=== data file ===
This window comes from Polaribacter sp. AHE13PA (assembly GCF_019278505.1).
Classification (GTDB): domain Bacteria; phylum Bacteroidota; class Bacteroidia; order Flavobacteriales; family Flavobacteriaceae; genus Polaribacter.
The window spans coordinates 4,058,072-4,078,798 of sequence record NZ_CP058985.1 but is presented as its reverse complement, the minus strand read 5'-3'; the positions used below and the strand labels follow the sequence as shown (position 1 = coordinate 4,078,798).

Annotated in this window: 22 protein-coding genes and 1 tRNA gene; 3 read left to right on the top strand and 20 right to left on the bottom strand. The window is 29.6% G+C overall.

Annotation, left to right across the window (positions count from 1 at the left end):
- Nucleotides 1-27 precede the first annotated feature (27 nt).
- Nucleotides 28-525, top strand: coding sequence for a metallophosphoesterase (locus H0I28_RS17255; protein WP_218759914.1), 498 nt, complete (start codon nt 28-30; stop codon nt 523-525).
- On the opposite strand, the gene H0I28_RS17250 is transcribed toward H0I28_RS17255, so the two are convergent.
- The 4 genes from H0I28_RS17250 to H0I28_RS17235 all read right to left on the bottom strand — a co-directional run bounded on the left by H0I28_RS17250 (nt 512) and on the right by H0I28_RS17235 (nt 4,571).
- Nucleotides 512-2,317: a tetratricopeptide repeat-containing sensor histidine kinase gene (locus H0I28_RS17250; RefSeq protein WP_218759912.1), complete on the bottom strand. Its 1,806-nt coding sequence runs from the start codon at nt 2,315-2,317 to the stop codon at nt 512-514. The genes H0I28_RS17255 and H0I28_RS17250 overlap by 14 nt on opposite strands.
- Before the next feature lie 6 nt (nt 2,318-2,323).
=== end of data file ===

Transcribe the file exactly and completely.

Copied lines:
This window comes from Polaribacter sp. AHE13PA (assembly GCF_019278505.1).
Classification (GTDB): domain Bacteria; phylum Bacteroidota; class Bacteroidia; order Flavobacteriales; family Flavobacteriaceae; genus Polaribacter.
The window spans coordinates 4,058,072-4,078,798 of sequence record NZ_CP058985.1 but is presented as its reverse complement, the minus strand read 5'-3'; the positions used below and the strand labels follow the sequence as shown (position 1 = coordinate 4,078,798).

Annotated in this window: 22 protein-coding genes and 1 tRNA gene; 3 read left to right on the top strand and 20 right to left on the bottom strand. The window is 29.6% G+C overall.

Annotation, left to right across the window (positions count from 1 at the left end):
- Nucleotides 1-27 precede the first annotated feature (27 nt).
- Nucleotides 28-525, top strand: coding sequence for a metallophosphoesterase (locus H0I28_RS17255; protein WP_218759914.1), 498 nt, complete (start codon nt 28-30; stop codon nt 523-525).
- On the opposite strand, the gene H0I28_RS17250 is transcribed toward H0I28_RS17255, so the two are convergent.
- The 4 genes from H0I28_RS17250 to H0I28_RS17235 all read right to left on the bottom strand — a co-directional run bounded on the left by H0I28_RS17250 (nt 512) and on the right by H0I28_RS17235 (nt 4,571).
- Nucleotides 512-2,317: a tetratricopeptide repeat-containing sensor histidine kinase gene (locus H0I28_RS17250; RefSeq protein WP_218759912.1), complete on the bottom strand. Its 1,806-nt coding sequence runs from the start codon at nt 2,315-2,317 to the stop codon at nt 512-514. The genes H0I28_RS17255 and H0I28_RS17250 overlap by 14 nt on opposite strands.
- Before the next feature lie 6 nt (nt 2,318-2,323).